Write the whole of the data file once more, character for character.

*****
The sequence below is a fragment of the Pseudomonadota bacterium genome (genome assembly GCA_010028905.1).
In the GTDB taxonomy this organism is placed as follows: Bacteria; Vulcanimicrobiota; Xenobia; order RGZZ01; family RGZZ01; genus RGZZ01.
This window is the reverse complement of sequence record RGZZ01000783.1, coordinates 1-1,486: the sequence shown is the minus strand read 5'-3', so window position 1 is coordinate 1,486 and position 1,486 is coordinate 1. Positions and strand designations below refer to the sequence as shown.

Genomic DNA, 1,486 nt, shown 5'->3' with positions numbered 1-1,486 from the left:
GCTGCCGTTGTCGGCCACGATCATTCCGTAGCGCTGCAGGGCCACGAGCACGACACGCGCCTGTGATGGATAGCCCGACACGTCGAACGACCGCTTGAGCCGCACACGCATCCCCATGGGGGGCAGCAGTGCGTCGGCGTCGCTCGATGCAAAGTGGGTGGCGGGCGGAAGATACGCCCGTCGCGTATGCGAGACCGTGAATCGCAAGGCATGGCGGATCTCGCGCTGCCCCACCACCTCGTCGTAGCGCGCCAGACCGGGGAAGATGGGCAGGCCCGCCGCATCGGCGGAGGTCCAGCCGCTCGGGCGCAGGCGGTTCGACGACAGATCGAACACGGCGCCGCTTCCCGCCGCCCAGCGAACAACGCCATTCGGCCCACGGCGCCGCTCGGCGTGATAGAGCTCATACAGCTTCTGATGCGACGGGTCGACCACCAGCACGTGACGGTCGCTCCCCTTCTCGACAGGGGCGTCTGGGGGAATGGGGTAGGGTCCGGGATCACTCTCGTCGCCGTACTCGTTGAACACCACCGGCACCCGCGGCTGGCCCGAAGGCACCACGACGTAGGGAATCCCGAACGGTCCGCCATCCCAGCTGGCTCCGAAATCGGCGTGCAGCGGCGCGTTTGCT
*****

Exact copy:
The sequence below is a fragment of the Pseudomonadota bacterium genome (genome assembly GCA_010028905.1).
In the GTDB taxonomy this organism is placed as follows: Bacteria; Vulcanimicrobiota; Xenobia; order RGZZ01; family RGZZ01; genus RGZZ01.
This window is the reverse complement of sequence record RGZZ01000783.1, coordinates 1-1,486: the sequence shown is the minus strand read 5'-3', so window position 1 is coordinate 1,486 and position 1,486 is coordinate 1. Positions and strand designations below refer to the sequence as shown.

Genomic DNA, 1,486 nt, shown 5'->3' with positions numbered 1-1,486 from the left:
GCTGCCGTTGTCGGCCACGATCATTCCGTAGCGCTGCAGGGCCACGAGCACGACACGCGCCTGTGATGGATAGCCCGACACGTCGAACGACCGCTTGAGCCGCACACGCATCCCCATGGGGGGCAGCAGTGCGTCGGCGTCGCTCGATGCAAAGTGGGTGGCGGGCGGAAGATACGCCCGTCGCGTATGCGAGACCGTGAATCGCAAGGCATGGCGGATCTCGCGCTGCCCCACCACCTCGTCGTAGCGCGCCAGACCGGGGAAGATGGGCAGGCCCGCCGCATCGGCGGAGGTCCAGCCGCTCGGGCGCAGGCGGTTCGACGACAGATCGAACACGGCGCCGCTTCCCGCCGCCCAGCGAACAACGCCATTCGGCCCACGGCGCCGCTCGGCGTGATAGAGCTCATACAGCTTCTGATGCGACGGGTCGACCACCAGCACGTGACGGTCGCTCCCCTTCTCGACAGGGGCGTCTGGGGGAATGGGGTAGGGTCCGGGATCACTCTCGTCGCCGTACTCGTTGAACACCACCGGCACCCGCGGCTGGCCCGAAGGCACCACGACGTAGGGAATCCCGAACGGTCCGCCATCCCAGCTGGCTCCGAAATCGGCGTGCAGCGGCGCGTTTGCT